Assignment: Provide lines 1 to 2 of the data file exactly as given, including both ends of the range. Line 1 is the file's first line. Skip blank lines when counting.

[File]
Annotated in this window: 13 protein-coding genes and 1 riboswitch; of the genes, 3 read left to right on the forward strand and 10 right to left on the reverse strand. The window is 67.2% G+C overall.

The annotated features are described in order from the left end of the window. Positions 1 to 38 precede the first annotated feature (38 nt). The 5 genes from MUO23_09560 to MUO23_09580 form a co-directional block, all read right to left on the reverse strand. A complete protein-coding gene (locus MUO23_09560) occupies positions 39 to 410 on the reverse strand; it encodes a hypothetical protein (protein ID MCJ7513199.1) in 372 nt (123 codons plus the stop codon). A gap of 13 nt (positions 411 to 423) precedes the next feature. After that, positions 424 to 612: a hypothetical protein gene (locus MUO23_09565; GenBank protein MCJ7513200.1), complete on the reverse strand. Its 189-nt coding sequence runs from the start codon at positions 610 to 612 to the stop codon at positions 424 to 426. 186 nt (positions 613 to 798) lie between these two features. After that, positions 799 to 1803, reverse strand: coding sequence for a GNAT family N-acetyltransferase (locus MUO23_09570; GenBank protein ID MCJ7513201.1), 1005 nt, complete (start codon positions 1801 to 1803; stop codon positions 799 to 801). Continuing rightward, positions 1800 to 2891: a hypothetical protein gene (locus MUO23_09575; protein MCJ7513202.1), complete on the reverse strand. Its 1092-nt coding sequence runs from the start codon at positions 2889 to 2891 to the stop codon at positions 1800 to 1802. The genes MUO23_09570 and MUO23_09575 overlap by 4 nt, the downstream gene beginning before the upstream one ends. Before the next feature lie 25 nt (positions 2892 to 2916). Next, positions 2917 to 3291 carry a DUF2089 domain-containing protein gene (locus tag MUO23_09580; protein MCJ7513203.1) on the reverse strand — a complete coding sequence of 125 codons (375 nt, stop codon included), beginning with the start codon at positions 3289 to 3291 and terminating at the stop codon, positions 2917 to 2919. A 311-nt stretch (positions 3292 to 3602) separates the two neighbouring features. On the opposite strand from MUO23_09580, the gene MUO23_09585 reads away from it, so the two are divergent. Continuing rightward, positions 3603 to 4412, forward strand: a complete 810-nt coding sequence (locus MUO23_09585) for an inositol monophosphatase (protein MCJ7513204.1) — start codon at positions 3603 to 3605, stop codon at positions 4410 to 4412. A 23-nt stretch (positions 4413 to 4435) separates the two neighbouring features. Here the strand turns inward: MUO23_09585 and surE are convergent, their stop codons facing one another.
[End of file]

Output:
Annotated in this window: 13 protein-coding genes and 1 riboswitch; of the genes, 3 read left to right on the forward strand and 10 right to left on the reverse strand. The window is 67.2% G+C overall.

The annotated features are described in order from the left end of the window. Positions 1 to 38 precede the first annotated feature (38 nt). The 5 genes from MUO23_09560 to MUO23_09580 form a co-directional block, all read right to left on the reverse strand. A complete protein-coding gene (locus MUO23_09560) occupies positions 39 to 410 on the reverse strand; it encodes a hypothetical protein (protein ID MCJ7513199.1) in 372 nt (123 codons plus the stop codon). A gap of 13 nt (positions 411 to 423) precedes the next feature. After that, positions 424 to 612: a hypothetical protein gene (locus MUO23_09565; GenBank protein MCJ7513200.1), complete on the reverse strand. Its 189-nt coding sequence runs from the start codon at positions 610 to 612 to the stop codon at positions 424 to 426. 186 nt (positions 613 to 798) lie between these two features. After that, positions 799 to 1803, reverse strand: coding sequence for a GNAT family N-acetyltransferase (locus MUO23_09570; GenBank protein ID MCJ7513201.1), 1005 nt, complete (start codon positions 1801 to 1803; stop codon positions 799 to 801). Continuing rightward, positions 1800 to 2891: a hypothetical protein gene (locus MUO23_09575; protein MCJ7513202.1), complete on the reverse strand. Its 1092-nt coding sequence runs from the start codon at positions 2889 to 2891 to the stop codon at positions 1800 to 1802. The genes MUO23_09570 and MUO23_09575 overlap by 4 nt, the downstream gene beginning before the upstream one ends. Before the next feature lie 25 nt (positions 2892 to 2916). Next, positions 2917 to 3291 carry a DUF2089 domain-containing protein gene (locus tag MUO23_09580; protein MCJ7513203.1) on the reverse strand — a complete coding sequence of 125 codons (375 nt, stop codon included), beginning with the start codon at positions 3289 to 3291 and terminating at the stop codon, positions 2917 to 2919. A 311-nt stretch (positions 3292 to 3602) separates the two neighbouring features. On the opposite strand from MUO23_09580, the gene MUO23_09585 reads away from it, so the two are divergent. Continuing rightward, positions 3603 to 4412, forward strand: a complete 810-nt coding sequence (locus MUO23_09585) for an inositol monophosphatase (protein MCJ7513204.1) — start codon at positions 3603 to 3605, stop codon at positions 4410 to 4412. A 23-nt stretch (positions 4413 to 4435) separates the two neighbouring features. Here the strand turns inward: MUO23_09585 and surE are convergent, their stop codons facing one another.